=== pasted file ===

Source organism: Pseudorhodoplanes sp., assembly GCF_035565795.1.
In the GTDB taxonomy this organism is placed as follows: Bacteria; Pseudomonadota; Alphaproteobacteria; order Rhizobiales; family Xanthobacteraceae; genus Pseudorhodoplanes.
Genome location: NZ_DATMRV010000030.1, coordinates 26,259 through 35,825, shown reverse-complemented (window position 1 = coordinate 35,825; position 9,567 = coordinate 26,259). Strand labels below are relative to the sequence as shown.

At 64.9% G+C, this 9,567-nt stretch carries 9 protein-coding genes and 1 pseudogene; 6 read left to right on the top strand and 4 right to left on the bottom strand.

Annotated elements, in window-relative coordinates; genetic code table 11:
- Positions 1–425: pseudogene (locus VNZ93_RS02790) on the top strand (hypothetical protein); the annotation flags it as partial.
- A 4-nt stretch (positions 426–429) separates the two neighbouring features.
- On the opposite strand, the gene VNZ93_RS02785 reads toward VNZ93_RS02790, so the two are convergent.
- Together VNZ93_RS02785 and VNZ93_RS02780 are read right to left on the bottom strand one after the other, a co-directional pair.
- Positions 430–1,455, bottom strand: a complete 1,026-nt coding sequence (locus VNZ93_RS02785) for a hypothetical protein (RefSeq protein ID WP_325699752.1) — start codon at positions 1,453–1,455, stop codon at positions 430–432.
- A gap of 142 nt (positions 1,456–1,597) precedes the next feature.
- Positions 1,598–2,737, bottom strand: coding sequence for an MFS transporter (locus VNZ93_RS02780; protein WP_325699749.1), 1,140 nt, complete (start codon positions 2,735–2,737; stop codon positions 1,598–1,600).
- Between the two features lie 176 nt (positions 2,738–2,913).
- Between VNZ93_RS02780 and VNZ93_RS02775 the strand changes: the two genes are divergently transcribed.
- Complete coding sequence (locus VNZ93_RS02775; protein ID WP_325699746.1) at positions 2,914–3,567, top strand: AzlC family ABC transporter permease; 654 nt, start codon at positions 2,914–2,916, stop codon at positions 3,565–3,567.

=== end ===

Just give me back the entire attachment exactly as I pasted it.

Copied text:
Source organism: Pseudorhodoplanes sp., assembly GCF_035565795.1.
In the GTDB taxonomy this organism is placed as follows: Bacteria; Pseudomonadota; Alphaproteobacteria; order Rhizobiales; family Xanthobacteraceae; genus Pseudorhodoplanes.
Genome location: NZ_DATMRV010000030.1, coordinates 26,259 through 35,825, shown reverse-complemented (window position 1 = coordinate 35,825; position 9,567 = coordinate 26,259). Strand labels below are relative to the sequence as shown.

At 64.9% G+C, this 9,567-nt stretch carries 9 protein-coding genes and 1 pseudogene; 6 read left to right on the top strand and 4 right to left on the bottom strand.

Annotated elements, in window-relative coordinates; genetic code table 11:
- Positions 1–425: pseudogene (locus VNZ93_RS02790) on the top strand (hypothetical protein); the annotation flags it as partial.
- A 4-nt stretch (positions 426–429) separates the two neighbouring features.
- On the opposite strand, the gene VNZ93_RS02785 reads toward VNZ93_RS02790, so the two are convergent.
- Together VNZ93_RS02785 and VNZ93_RS02780 are read right to left on the bottom strand one after the other, a co-directional pair.
- Positions 430–1,455, bottom strand: a complete 1,026-nt coding sequence (locus VNZ93_RS02785) for a hypothetical protein (RefSeq protein ID WP_325699752.1) — start codon at positions 1,453–1,455, stop codon at positions 430–432.
- A gap of 142 nt (positions 1,456–1,597) precedes the next feature.
- Positions 1,598–2,737, bottom strand: coding sequence for an MFS transporter (locus VNZ93_RS02780; protein WP_325699749.1), 1,140 nt, complete (start codon positions 2,735–2,737; stop codon positions 1,598–1,600).
- Between the two features lie 176 nt (positions 2,738–2,913).
- Between VNZ93_RS02780 and VNZ93_RS02775 the strand changes: the two genes are divergently transcribed.
- Complete coding sequence (locus VNZ93_RS02775; protein ID WP_325699746.1) at positions 2,914–3,567, top strand: AzlC family ABC transporter permease; 654 nt, start codon at positions 2,914–2,916, stop codon at positions 3,565–3,567.